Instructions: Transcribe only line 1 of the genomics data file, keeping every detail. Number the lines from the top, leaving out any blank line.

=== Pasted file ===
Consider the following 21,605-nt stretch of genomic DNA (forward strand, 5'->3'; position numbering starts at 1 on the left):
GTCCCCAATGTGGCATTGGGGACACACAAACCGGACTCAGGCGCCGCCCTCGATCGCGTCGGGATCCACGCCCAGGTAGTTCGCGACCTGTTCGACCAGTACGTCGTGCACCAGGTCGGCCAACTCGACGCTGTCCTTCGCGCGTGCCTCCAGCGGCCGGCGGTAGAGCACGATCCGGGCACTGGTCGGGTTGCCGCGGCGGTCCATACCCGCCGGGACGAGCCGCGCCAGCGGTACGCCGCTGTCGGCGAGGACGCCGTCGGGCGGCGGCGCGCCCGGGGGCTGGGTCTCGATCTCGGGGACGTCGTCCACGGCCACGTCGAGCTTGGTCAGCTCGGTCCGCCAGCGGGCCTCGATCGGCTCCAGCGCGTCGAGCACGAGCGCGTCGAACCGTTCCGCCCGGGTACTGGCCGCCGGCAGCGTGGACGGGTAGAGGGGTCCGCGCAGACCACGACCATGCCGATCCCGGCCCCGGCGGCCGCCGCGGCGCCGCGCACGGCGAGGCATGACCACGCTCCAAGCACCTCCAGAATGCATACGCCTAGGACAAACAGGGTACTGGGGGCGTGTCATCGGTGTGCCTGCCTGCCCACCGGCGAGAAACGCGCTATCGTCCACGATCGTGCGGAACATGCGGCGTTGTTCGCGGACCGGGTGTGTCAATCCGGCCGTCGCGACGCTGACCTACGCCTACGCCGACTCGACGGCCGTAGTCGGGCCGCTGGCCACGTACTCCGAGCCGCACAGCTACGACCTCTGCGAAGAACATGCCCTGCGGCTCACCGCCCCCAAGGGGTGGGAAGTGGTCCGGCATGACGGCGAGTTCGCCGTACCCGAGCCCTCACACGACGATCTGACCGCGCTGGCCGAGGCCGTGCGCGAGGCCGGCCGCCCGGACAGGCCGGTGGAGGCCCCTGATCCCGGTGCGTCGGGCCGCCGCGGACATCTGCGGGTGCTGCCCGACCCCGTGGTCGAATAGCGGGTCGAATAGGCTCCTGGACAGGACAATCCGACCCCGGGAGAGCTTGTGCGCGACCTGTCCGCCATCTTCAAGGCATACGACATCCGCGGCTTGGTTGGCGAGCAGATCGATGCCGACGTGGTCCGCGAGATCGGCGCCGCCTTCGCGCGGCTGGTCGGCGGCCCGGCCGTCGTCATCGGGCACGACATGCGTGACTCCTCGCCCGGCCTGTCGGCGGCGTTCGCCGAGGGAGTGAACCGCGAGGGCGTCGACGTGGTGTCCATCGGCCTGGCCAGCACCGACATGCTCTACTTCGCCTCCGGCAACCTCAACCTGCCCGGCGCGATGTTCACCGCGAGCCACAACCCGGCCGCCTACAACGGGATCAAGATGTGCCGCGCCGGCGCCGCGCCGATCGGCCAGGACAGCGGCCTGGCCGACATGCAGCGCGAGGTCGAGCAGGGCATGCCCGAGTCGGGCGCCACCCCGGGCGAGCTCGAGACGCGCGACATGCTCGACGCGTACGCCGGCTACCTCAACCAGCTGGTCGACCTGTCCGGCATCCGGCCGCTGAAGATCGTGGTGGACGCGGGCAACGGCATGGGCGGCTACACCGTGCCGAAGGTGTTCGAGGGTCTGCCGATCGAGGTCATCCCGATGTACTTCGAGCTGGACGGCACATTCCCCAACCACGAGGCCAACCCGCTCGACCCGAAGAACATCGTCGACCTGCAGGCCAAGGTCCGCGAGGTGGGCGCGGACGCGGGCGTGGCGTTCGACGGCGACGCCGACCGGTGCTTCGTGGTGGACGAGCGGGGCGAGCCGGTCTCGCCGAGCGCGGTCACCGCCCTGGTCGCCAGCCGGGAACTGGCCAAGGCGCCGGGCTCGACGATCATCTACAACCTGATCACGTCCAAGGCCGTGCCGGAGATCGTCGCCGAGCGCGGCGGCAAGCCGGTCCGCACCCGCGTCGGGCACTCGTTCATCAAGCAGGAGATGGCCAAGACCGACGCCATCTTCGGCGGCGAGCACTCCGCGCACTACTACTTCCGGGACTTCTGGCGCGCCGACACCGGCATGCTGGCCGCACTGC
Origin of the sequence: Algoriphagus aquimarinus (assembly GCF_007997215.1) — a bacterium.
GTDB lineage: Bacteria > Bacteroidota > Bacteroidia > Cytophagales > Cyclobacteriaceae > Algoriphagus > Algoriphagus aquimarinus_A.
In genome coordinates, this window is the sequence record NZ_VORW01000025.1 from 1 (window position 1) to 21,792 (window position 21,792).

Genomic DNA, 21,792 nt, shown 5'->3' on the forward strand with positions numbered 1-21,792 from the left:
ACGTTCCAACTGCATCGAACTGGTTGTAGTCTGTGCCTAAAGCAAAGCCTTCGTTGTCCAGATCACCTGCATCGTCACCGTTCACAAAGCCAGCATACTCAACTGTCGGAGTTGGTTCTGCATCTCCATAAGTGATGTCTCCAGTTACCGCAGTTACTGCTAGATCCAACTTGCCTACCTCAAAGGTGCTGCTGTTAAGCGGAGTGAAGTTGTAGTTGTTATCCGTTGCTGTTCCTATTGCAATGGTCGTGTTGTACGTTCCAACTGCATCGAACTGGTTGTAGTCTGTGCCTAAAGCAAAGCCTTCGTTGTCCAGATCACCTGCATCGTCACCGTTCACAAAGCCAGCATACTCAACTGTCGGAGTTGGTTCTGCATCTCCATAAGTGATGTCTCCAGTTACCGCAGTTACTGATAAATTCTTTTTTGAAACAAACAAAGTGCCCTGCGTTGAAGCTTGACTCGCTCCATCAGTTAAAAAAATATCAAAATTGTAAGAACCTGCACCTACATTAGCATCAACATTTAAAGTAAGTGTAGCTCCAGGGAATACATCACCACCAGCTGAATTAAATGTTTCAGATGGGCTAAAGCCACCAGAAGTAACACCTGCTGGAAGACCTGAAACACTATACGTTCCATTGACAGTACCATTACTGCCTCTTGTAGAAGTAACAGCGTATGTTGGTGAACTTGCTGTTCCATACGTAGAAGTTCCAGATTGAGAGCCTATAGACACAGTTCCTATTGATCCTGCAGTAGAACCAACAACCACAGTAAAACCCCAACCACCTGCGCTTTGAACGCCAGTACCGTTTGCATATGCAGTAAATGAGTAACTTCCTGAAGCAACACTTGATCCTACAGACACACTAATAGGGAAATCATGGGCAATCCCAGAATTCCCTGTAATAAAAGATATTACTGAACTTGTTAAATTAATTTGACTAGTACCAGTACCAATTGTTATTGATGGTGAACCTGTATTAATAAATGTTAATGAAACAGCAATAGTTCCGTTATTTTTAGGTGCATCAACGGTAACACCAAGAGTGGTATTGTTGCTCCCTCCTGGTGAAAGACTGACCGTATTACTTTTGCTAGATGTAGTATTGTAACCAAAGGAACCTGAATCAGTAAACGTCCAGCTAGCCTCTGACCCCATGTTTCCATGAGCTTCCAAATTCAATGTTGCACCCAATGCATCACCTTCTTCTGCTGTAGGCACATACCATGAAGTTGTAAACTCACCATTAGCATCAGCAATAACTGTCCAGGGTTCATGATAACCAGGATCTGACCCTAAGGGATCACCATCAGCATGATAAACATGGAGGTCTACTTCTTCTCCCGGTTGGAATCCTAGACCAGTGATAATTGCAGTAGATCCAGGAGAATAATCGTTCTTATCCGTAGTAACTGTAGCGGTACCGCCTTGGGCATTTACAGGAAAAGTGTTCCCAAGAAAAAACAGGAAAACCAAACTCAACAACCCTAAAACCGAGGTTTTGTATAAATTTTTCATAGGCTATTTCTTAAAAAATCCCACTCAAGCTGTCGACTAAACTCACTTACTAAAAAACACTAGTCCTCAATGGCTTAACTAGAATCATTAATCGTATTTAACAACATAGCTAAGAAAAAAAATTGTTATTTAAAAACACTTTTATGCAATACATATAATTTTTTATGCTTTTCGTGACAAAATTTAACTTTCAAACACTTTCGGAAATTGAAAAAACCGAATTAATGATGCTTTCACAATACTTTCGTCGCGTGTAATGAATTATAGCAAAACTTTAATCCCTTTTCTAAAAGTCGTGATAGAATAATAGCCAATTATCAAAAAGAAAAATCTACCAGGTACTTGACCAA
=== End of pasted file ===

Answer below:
Consider the following 21,605-nt stretch of genomic DNA (forward strand, 5'->3'; position numbering starts at 1 on the left):